Learn How to Build a Rain Garden

Participants from unincorporated Gwinnett County or the city of Lilburn could earn a 5 percent credit on their stormwater utility fees.

Want to learn how you can help improve water quality and limit erosion? 

The Gwinnett County Department of Water Resources’ Stormwater Management Division, in partnership with the Gwinnett Cooperative Extension Service, will host a , at 7 p.m. in the auditorium of the Gwinnett Justice and Administration Center.

Attendees who live in the City of Lilburn or in unincorporated Gwinnett may qualify for a 5 percent reduction in stormwater utility charges for participating in the workshop.

To register for the free workshop, send an email with your name, address and phone number to dwrswreg@gwinnettcounty.com or call 678-376-7193 and press 5.

At the Jan. 5 Dacula City Council meeting,  delivered his biannual stormwater address to remind citizens of the need to avoid polluting area streams, rivers and lakes.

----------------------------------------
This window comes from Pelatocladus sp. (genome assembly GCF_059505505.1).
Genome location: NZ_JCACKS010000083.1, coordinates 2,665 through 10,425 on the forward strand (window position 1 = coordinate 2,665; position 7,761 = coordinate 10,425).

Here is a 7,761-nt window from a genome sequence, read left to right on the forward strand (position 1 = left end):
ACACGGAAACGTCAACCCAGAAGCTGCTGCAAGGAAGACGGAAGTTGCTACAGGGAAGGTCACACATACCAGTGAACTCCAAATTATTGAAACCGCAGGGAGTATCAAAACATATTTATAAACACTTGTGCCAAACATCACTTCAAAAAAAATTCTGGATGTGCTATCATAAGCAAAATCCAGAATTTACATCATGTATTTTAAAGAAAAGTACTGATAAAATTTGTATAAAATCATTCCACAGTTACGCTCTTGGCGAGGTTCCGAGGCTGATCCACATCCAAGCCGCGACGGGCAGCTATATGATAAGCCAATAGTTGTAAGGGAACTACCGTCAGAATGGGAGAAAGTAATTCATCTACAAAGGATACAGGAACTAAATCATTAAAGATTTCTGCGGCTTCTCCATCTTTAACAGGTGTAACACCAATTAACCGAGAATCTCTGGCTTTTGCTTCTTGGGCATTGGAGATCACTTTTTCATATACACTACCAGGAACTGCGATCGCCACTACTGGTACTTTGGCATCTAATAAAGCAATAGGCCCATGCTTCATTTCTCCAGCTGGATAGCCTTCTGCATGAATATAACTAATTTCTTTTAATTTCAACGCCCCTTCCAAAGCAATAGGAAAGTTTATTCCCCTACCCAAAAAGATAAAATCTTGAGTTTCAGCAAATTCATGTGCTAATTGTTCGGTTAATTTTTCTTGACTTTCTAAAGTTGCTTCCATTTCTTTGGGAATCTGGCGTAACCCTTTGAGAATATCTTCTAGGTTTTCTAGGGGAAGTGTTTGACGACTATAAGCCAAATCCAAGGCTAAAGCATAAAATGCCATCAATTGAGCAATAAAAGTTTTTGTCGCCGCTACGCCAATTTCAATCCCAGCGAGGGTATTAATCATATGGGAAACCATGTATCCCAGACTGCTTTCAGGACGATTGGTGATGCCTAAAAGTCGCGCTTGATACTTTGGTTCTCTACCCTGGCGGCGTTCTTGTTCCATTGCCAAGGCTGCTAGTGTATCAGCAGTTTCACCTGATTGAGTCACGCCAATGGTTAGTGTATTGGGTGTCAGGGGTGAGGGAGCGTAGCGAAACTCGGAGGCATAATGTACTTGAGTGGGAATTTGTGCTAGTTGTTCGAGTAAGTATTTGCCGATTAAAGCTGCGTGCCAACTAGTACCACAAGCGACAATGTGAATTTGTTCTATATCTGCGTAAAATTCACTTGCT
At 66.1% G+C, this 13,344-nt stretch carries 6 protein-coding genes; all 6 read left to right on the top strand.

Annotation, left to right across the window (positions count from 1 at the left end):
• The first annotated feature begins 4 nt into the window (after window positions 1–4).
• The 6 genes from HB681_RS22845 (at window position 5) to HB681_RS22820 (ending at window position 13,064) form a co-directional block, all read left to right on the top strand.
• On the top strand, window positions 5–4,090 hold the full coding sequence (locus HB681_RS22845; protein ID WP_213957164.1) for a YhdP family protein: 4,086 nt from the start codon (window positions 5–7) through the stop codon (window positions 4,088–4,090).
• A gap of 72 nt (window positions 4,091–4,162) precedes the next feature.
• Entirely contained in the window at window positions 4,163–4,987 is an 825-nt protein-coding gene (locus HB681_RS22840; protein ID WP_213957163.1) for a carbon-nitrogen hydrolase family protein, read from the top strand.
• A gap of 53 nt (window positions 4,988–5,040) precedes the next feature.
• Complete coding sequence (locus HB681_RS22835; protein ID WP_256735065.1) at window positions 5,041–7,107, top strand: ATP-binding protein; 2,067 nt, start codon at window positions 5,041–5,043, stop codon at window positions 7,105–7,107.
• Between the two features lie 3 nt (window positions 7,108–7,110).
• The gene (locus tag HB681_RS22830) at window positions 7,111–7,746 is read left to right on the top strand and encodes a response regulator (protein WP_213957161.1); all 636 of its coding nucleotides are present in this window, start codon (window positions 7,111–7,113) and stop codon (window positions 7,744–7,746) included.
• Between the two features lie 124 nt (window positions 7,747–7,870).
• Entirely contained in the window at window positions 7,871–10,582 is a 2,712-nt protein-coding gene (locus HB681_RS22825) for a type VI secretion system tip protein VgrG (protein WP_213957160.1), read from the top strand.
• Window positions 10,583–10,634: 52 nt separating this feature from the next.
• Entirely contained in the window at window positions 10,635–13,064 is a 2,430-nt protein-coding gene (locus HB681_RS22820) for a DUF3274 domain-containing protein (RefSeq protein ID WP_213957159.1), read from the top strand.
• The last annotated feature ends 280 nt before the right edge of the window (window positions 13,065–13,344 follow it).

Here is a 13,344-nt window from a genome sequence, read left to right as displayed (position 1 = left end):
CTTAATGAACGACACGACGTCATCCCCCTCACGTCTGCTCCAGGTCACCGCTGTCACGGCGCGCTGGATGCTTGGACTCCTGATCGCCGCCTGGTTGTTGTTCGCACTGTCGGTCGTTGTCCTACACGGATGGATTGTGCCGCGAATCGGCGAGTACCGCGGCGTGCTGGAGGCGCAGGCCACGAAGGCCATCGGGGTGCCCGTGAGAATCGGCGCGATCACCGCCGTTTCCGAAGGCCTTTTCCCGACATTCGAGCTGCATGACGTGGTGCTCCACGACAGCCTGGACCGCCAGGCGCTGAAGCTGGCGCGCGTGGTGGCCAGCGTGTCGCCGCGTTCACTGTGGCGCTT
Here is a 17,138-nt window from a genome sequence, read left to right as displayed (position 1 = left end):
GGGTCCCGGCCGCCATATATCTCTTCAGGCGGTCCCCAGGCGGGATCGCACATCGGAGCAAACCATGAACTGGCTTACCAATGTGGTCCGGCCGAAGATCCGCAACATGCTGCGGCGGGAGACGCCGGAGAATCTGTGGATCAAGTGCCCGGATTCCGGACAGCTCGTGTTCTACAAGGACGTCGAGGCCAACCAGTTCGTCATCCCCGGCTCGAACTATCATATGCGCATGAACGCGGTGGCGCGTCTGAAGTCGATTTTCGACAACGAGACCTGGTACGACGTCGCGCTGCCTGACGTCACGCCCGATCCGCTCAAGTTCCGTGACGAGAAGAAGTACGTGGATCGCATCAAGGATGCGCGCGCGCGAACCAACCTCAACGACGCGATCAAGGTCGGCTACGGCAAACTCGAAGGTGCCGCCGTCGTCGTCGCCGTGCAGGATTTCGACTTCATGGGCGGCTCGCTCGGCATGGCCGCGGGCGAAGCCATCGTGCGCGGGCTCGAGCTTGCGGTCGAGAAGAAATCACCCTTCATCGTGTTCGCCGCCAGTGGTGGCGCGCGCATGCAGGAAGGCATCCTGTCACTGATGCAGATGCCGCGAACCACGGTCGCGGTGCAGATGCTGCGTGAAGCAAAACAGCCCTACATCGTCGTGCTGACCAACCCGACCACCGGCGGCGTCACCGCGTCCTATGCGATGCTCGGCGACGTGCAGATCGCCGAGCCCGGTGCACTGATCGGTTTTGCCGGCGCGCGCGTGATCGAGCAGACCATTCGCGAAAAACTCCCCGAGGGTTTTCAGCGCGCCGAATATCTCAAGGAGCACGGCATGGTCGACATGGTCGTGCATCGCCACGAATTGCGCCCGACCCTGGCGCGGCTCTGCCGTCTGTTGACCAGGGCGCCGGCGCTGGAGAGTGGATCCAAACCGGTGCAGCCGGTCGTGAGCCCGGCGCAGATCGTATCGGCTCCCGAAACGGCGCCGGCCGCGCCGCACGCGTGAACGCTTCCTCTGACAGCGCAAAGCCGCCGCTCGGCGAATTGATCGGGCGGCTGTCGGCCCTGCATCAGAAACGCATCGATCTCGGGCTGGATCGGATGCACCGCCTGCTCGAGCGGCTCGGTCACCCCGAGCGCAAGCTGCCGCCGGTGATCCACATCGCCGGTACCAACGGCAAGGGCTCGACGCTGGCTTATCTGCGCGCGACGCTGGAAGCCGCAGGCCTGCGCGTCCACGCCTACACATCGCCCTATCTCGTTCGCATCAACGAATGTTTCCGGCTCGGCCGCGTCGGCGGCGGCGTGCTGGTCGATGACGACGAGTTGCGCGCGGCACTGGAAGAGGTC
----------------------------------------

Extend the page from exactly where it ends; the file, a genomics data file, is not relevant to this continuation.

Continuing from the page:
Wilbanks advocated the use of rain gardens to help capture and clean stormwater runoff from roofs (see video). A rain garden is a natural or shallow-dug depression in the ground to which runoff can be diverted and allowed to soak into the ground rather than running directly into storm drains. Wilbanks suggested using native plants such as cinammon ferns, blackeyed Susans, asters, violets and swamp hibiscus to populate the garden.

For more about stormwater and pollutants, visit the Clean Water Campaign website.


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